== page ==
Yes, the gothic tale part of the novel can feel overblown and unbelievable at times. But, it’s a gothic novel. They can be overblown. There’s a reason Northanger Abbey makes fun of them. They heighten the passions and grotesqueness of life. What makes Marina even more beautiful is how it juxtaposes this heightened, surreal world of shadows with all too real, everyday horrors.

Also, Zafón’s prose is stellar. It’s got a lyric quality to it that works its own magic, pulling me in as a reader. With Marina, Zafón accomplishes this amidst a fast-moving plot that encompasses all of 326 pages. This also surely speaks to Graves accomplishments as a translator.

This is the kind of story I was all about as a teenager (Liz Berry’s the China Garden comes to mind in terms in terms of tone), which makes sense because a 1999 publish date would have only put it at 3-4 years old when I started diving into such works. The China Garden was also first published in 1999, although I had the pretty reissued paperback. Regardless, I obviously still enjoy these stories today, and Carlos Ruiz Zafón is one of my favorite voices I’ve discovered this year. I can’t wait to read his other 3 YA novels, as well as the rest of the Shadow of the Wind series.

Tagged , , , ,

Tell Me a Story: Alice I Have Been

By Melanie Benjamin

2/5 stars

“But oh my dear, I am tired of being Alice in Wonderland. Does it sound ungrateful? It is. Only I do get tired.”

 

This has been on my list for a while, but over the past year I’ve encountered some very notable theatrical pondering on the life of Alice Little. My favorite is John Logan’s Peter and Alice, which centers around the meeting of Alice and Peter Lleewelyn Davies, a meeting that Alice I Have Been touches on briefly at the end of the book. I have also recently attended a reading of a musical on this theme, and have heard tell of another play devoted entirely to Alice Little and Charles Dodson. So, it seemed like as good a time as any to finally check Alice I Have Been off the list.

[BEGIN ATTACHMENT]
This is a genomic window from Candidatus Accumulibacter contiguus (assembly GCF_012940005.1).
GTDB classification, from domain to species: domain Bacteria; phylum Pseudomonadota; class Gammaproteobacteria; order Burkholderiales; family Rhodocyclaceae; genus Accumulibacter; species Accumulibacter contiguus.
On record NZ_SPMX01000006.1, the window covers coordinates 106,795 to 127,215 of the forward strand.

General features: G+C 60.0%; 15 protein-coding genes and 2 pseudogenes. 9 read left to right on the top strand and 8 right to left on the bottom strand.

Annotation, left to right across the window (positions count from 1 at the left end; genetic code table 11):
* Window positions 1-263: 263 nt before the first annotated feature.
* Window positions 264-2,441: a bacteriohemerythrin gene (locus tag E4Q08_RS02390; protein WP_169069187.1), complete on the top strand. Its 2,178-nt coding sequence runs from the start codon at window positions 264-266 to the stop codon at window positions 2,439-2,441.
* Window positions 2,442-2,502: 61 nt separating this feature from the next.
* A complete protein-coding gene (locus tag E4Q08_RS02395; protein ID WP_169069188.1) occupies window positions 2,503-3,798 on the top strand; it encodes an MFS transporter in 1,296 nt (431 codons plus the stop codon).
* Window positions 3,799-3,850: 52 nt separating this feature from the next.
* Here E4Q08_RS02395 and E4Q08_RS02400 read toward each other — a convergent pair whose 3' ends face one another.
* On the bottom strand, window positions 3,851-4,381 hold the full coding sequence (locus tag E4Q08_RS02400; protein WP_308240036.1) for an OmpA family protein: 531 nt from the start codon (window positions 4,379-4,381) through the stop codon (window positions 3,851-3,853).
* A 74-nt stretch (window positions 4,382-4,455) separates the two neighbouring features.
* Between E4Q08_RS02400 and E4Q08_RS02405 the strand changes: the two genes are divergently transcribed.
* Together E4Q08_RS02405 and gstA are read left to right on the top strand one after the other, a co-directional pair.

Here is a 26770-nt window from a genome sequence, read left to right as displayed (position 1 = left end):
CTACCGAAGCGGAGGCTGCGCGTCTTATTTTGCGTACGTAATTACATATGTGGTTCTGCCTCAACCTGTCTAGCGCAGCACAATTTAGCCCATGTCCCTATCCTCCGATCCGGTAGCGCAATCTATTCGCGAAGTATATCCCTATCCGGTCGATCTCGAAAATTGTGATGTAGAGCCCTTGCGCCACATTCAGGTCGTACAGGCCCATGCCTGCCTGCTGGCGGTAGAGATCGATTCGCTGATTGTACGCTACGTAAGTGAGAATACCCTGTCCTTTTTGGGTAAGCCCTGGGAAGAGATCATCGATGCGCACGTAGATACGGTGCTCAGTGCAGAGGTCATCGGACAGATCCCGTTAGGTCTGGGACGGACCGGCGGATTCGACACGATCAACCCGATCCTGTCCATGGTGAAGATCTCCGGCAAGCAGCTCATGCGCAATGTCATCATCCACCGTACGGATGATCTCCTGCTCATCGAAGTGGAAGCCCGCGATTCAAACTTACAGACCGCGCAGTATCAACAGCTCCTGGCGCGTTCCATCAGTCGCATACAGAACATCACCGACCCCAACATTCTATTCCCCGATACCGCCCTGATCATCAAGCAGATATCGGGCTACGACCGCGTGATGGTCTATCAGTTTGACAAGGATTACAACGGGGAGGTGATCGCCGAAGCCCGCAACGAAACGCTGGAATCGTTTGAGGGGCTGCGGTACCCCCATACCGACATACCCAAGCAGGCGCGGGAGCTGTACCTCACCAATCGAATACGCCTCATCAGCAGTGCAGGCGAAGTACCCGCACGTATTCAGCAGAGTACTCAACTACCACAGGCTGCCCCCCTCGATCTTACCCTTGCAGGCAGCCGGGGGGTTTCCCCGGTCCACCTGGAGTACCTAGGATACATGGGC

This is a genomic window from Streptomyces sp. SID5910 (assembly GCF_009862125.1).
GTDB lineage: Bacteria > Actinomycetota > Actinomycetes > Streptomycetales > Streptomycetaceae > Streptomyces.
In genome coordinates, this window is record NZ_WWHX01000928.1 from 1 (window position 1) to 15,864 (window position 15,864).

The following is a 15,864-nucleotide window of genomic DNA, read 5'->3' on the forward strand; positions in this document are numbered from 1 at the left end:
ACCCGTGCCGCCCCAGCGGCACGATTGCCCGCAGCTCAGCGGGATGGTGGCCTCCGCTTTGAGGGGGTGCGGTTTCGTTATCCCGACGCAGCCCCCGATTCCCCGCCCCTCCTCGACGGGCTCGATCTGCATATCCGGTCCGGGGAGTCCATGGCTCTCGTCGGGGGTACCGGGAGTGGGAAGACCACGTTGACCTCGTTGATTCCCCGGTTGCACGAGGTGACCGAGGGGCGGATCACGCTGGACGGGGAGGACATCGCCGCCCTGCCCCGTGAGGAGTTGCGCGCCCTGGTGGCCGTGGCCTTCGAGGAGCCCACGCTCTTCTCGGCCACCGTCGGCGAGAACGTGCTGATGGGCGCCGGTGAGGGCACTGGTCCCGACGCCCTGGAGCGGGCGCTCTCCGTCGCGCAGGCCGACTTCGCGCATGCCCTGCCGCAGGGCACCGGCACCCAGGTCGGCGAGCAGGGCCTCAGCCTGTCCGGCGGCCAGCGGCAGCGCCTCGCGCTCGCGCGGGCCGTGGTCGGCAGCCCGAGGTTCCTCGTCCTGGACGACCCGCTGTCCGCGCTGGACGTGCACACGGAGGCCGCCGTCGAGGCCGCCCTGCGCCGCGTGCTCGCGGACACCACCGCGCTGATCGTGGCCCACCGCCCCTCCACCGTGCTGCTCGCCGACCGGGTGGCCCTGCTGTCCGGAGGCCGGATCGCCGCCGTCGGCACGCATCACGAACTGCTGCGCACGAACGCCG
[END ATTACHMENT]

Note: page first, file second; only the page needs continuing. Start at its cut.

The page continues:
At the end of the day with this book though, I just don’t care. I have no reason to be invested in Alice other than any history I may bring connected to Alice’s Adventure’s in Wonderland. This is particularly true of Alice herself. Nothing she does in the novel is particularly compelling. She spends most of the early part of the novel as a precocious, bratty child. She then grows up to be thoroughly uninteresting. Neither is there really any forward momentum. The pacing jumps across seemingly important periods of her life, but gives us meandering looks at these periods rather than a dire reason we are stopping in these periods in particular.

The novel hinges around the unknown regarding the Little family’s break with Charles Dodson. I didn’t need, or want, an answer, but I expected to be compelled to figure out the truth. Benjamin seems to want to create mystery, but leaves things so hazy as to create no real interest. Even with this attempt, there was not much nuance here. Much of the speculation seems to take the form of whether there was any inappropriate incident. Rather I found myself more repelled by a relationship with another gentleman Alice had in young adulthood, long after her family’s break with Dodson.

Overall with this novel I just could not bring myself to care. I wasn’t expecting Wonderland, but I did want to be enchanted by these characters. I wanted to care for Alice. I wanted to be heartbroken, and slightly uneasy at her family’s break with Dodson. I’ll stick with Peter and Alice.

Tagged , , ,

The Martian

By Andy Weir

5/5 stars

It’s true you know. In space, no one can hear you scream like a little girl.

 

The Martian has been everywhere this summer. But, while I marveled at its cover, I wasn’t sure it was going to be my thing. Dude stranded by himself in space? But I like society and human interaction and stuff. Then I remembered two things:

1) For a long time Hatchet was counted among my favorite, if not was my favorite, books. Surely, this was like Hatchet in space, presumably with more tools and less natural resources.

2) My senior year of high school I took Chemistry 3, which was basically a way for our teacher to keep some of us around an extra year. This woman had done some work regarding plant growth in relation to a mission to Mars project. So, we spent a good part of the year growing plants in chambers. Note that I did not succeed in this and am very well aware that I would not survive on Mars.